Most of the latter were fairly conventional stuff, sincerely meant no doubt, but with formal words, names, dates and so on – which made me reflect that I certainly don’t want this sort of treatment when I die – and no, I’m not going to say that I wouldn’t be seen dead in a place like this …  its just that I want my ashes scattered anonymously out at a favourite spot on the Somerset Levels – the Magic Carpark –  where the cattle, tractors, farmers and walkers will trample, grumble and rumble unknowingly over me, gradually grinding me down ever further into a place that I have a vast affinity for.  I shall be below sea level and I can’t swim, but then again perhaps that won’t matter by then.

But, anyway >>> anyway!!! >>>  away towards the back of the little enclosure that I was in, and approached by a curving gravel path, stood a garden bench, with bunches of bright daffodils and other flowers tied to it.  And looking at that bench, I just felt that there was something about it that made me want to get closer to it.  I suppose you might say that I could feel it drawing me towards it.  In short, I was intrigued, totally curious, such that not getting any closer was unthinkable.

And walking on up to that seat, alone and with no sound but that of the gravel crunching under my feet, I found the plaque pictured below, mounted on its backrest – and, quite simply, it was one of those moments that you know, instantly, are special.  Life-enhancing might be overdoing it, but spiritually uplifting certainly isn’t.

For here were two things.  One of which of course was the record of a loving relationship, which is in itself uplifting, a cause for warm thoughts and happiness.  But what really got to me – and what still very much really gets to me – is that, this relationship having been struck by the death of the man,  the woman decided to say exactly what was in her heart, and to have it displayed on this bench for all to see.  Having been but moments before wading through a sea of conventional tributes and endearments – phrases that I too have had engraved onto loved ones’ tombstones –  I just loved the freshness and loving vibrance of this.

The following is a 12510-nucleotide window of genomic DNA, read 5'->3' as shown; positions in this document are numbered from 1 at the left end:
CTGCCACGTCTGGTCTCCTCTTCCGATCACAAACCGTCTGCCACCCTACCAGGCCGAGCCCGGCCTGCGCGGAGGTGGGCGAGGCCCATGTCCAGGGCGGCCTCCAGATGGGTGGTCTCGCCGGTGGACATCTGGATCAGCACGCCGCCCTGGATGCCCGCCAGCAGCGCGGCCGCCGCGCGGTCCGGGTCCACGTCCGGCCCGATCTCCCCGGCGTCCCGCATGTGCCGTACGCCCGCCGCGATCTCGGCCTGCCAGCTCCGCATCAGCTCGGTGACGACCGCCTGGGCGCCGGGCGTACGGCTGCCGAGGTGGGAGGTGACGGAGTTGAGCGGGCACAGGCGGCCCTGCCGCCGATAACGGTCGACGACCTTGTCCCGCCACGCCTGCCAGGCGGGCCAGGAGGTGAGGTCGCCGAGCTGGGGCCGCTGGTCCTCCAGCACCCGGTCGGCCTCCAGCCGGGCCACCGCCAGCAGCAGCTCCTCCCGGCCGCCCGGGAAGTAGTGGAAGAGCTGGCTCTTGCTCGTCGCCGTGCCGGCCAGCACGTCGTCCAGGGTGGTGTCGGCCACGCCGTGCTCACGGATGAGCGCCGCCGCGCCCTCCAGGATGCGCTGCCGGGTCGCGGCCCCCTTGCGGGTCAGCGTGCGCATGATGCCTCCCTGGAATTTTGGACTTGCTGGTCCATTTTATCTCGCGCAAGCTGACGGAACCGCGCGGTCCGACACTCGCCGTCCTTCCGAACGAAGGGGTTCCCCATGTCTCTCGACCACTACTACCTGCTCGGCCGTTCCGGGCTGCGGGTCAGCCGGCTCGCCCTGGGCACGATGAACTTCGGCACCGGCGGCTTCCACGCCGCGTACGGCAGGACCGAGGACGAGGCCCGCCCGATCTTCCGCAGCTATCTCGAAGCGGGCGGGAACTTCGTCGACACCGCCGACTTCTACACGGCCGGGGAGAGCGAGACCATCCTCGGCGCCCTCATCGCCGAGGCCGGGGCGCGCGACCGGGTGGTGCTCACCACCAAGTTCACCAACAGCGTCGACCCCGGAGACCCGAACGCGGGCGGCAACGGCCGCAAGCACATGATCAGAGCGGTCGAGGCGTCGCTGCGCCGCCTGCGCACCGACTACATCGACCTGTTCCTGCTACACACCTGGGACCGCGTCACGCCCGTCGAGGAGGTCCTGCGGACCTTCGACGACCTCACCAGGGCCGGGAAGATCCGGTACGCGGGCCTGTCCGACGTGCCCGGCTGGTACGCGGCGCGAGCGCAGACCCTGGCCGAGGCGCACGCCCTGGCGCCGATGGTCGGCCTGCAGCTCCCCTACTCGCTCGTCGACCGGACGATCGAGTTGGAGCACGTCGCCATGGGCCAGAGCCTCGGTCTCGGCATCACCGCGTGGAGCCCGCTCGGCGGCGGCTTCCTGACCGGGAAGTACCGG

Its all simple, wonderful and straight from the heart, but MY BIG STRONG NORTHERNER really gets inside me and stirs me up – wow!  And the kisses too, simply so downright, so fundamentally, human.

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Normally I wouldn’t picture words like this from a cemetery, but they do strongly affect me, and having them placed so prominently on this seat, Jac wants others to see them too.  Now they will have a wider than anticipated audience.

And I may have almost got to meet Jac – for between the time when our service started, and the time after our service when I took these photos, someone had come and changed the flowers on the bench, replacing those going over with fresh blooms.  I should have loved to have had that encounter – and, without the slightest doubt, would have made my feelings about her words clear.  It would have been wonderful to meet her.

The first post in this series on chairs, which contains context and an image, can be found hereSubsequent posts are here: 2 3 4 5 6 7 8  9  10  .  Each will open in a new window.